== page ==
Current Editions: Standard Size [Hardcover | Bonded Leather | LeatherSoft], Personal Size [Softcover | Hardcover | LeatherSoft], Large Print [Hardcover | Bonded Leather | LeatherSoft], Single Book [Genesis | Psalms | Matthew | Romans]
Layout: Two column text and study notes, single column book introduction
Evaluated Edition: Personal Size Softcover
Review: Not as academic as ESV Study Bible, but quite a good moderate study bible. Perhaps not quite at academic level, but language is clear and some technical language is introduced. The articles appear to be focused on helpful topics.
- Chronology chart doesn’t give years to events/text pre-Babel
- Article within Gen book introduction refers to connection with Enuma elish whilst discussing the cultural connection of Genesis to the Mesopotamia
- Article of “The Biblical Account of Creation” compares the clarity of God’s agency behind creation from nothing (ex nihilo is provided in brackets) with difficulties in scientific interpretation considering literary almost-poetic nature and flexibility of the word for day. Helpfully, the article ends by pointing away from a purpose being to describe mechanism of creation, towards the purpose of recognising the agent behind creation and the Image of God being the sole feature of humans in the creation account.
Women in Ministry
- 1 Cor 14:34-35 has a footnote and an article that discuss a number of different perspectives, but I think that the perspective skews egalitarian. Since it recognises women prophecy and leading in a church service, it wouldn’t be extremely complementarian.
- An article is included with 1 Tim 2:9-15 which includes a number of different interpretations and a brief sentence at the end outlining how different groups can obtain different applications of a text while still interpreting it carefully. A helpful discussion since it is commonly outlined that women in leadership is part of a slippery slope to leaving correct belief (orthodoxy)
- Gen 3:16 note says that man’s domination of his wife is part of God’s judgement which thus supposes that it was not his original intention.
- The note for Acts 2:4 doesn’t discuss speaking in tongues for the present believer, but it does provide cross-references to other verses while referring to the disagreement over whether all speaking in tongues is the same.
- The note for 1 Cor 13:8 relates the ceasing of spiritual gifts until we meet Jesus face to face, without even discussing that some take this to occur in the current age.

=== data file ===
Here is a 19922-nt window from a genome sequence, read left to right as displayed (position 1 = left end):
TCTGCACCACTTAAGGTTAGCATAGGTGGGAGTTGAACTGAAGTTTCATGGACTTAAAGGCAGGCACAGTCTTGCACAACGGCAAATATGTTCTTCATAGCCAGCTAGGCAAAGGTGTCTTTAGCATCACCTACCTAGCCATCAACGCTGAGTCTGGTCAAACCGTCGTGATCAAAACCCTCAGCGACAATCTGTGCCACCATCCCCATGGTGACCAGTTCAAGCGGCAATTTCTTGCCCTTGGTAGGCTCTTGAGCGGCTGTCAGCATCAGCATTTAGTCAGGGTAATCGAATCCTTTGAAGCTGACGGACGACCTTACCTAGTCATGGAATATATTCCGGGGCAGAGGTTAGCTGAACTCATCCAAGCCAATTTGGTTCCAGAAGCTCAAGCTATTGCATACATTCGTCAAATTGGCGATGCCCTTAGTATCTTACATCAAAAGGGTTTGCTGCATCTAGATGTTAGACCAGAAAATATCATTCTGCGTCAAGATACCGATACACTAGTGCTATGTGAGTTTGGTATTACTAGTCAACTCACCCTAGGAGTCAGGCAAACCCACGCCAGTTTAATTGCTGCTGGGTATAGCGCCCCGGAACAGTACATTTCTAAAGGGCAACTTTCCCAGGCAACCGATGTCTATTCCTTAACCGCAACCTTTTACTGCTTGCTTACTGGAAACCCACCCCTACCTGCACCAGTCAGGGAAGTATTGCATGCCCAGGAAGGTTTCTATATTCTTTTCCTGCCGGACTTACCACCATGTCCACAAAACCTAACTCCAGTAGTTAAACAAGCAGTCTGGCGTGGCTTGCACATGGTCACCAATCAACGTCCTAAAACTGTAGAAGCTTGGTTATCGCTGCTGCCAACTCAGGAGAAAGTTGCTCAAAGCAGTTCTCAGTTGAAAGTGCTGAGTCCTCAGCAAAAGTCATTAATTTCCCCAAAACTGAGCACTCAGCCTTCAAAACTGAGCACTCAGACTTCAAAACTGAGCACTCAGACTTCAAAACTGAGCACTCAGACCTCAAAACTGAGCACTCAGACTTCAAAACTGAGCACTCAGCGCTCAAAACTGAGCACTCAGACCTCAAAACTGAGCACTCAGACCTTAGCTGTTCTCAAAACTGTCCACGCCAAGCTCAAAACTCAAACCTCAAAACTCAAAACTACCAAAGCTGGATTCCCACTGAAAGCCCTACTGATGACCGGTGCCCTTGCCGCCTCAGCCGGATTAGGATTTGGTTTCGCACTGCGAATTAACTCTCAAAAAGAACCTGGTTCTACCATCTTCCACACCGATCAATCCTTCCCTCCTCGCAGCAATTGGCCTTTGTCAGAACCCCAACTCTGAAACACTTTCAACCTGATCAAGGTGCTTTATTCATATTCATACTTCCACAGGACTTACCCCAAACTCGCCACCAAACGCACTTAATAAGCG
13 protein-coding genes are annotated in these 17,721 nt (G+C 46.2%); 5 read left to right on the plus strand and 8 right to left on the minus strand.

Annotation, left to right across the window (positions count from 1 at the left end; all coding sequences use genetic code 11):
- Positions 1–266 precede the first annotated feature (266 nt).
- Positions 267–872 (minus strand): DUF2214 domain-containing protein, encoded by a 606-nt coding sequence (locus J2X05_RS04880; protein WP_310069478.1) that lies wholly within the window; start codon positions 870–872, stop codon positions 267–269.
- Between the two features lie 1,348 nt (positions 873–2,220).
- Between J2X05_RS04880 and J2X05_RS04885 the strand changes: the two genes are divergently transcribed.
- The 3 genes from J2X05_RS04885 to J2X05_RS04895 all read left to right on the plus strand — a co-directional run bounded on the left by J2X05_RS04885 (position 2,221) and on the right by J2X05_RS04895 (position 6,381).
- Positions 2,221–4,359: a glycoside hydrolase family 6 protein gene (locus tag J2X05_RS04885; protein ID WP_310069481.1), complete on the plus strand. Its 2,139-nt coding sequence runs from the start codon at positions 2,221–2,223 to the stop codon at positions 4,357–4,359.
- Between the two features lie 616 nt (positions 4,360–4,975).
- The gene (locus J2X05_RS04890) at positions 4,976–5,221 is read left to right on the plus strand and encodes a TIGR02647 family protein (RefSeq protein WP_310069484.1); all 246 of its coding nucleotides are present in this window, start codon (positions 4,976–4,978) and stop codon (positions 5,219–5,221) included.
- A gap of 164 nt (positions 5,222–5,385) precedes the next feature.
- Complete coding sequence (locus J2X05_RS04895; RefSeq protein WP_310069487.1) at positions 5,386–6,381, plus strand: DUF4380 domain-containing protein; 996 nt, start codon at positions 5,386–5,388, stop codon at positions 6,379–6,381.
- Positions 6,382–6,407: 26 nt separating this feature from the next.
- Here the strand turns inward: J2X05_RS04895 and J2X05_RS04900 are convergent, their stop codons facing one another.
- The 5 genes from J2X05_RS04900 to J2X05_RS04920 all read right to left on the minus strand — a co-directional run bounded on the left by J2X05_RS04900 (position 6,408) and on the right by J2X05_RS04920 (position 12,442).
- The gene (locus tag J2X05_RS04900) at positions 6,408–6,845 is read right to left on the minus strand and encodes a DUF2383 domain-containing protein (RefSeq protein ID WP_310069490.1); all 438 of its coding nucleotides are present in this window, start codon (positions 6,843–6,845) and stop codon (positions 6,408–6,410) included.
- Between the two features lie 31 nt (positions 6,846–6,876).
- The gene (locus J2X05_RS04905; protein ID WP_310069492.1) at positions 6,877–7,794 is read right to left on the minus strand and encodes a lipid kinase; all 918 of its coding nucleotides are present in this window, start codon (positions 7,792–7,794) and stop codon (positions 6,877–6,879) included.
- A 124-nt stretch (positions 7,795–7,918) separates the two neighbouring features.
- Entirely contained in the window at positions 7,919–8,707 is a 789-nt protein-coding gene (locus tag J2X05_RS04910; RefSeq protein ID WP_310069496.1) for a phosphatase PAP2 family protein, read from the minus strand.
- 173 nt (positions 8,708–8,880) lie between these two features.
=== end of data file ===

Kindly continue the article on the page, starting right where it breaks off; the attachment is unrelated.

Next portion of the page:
- Book introduction for Revelation includes four perspectives of interpretation (Preterist, Historicist, Futurist and Idealist) but it doesn’t identify a particular perspective that it will hold in notes, and it is outlined that the main truths from Revelation are available in the text without depending on a particular perspective. Millenial views are not mentioned.
- An article outlining a-, pre- and post-millenialisms is included in line with Revelation 20. An article on three views of tribulation is included partway just after Revelation 7.
- Book introductions vary in length (for example, 4 pages for Leviticus, but 8 page for Genesis)
- Seven pages of article and geneology for the intertestamental period
- Clear language – for instance Septuagint is explained in Rev 8:13 note.
- Articles are included, They are quite brief, between a paragraph and 2/3 of a page. There aren’t any significant introductions for particular sections, introductions are about a paragraph or two, in length.
- Quite a colourful bible. Sections are colour-coded which can be seen from the side. Pictures and diagrams are included in full colour.
- Centre column references
- Exodus- starts strong with a good mix of notes fluctuating between 1/4-1/2 of the page, but part way through we see some pages with just a single short note, and even one page without notes. The first half is relatively strong.
- Leviticus – Not many pages without any notes, but still slightly fewer notes than Exodus, however tables are included to help with feast days and sacrifices
- Minor Prophets – brief article prior to Hosea, most of the Minor Prophets [apart from Micah 7 and parts of Amos] are nicely consistent, just under half a page for notes, book intros vary between 2 for Joel, Obadiah and Habakkuk, and 5 for Zechariah.
- Philemon – Good amount of notes approximately equal to the amount of text, one and half page of book introduction
- Epistles from Peter and John (even 3 John) – Separate book introductions, good amount of notes, 2 Peter is quite full, but John’s epistles are still good just not as many notes as 2 Peter.
- Tabernacle – Ex 25+ – Just more than a page of beautiful colour pictures of the Tabernacle and its furnishings. Connections are made to other cultures in the area. Any description of function or symbolism is in foot notes [I checked the Ex 25:18 footnote on the Ark]
- Temple -1 Kings 7 – Good sized image of furnishings and the Temple itself, around a page and a half, but on different pages.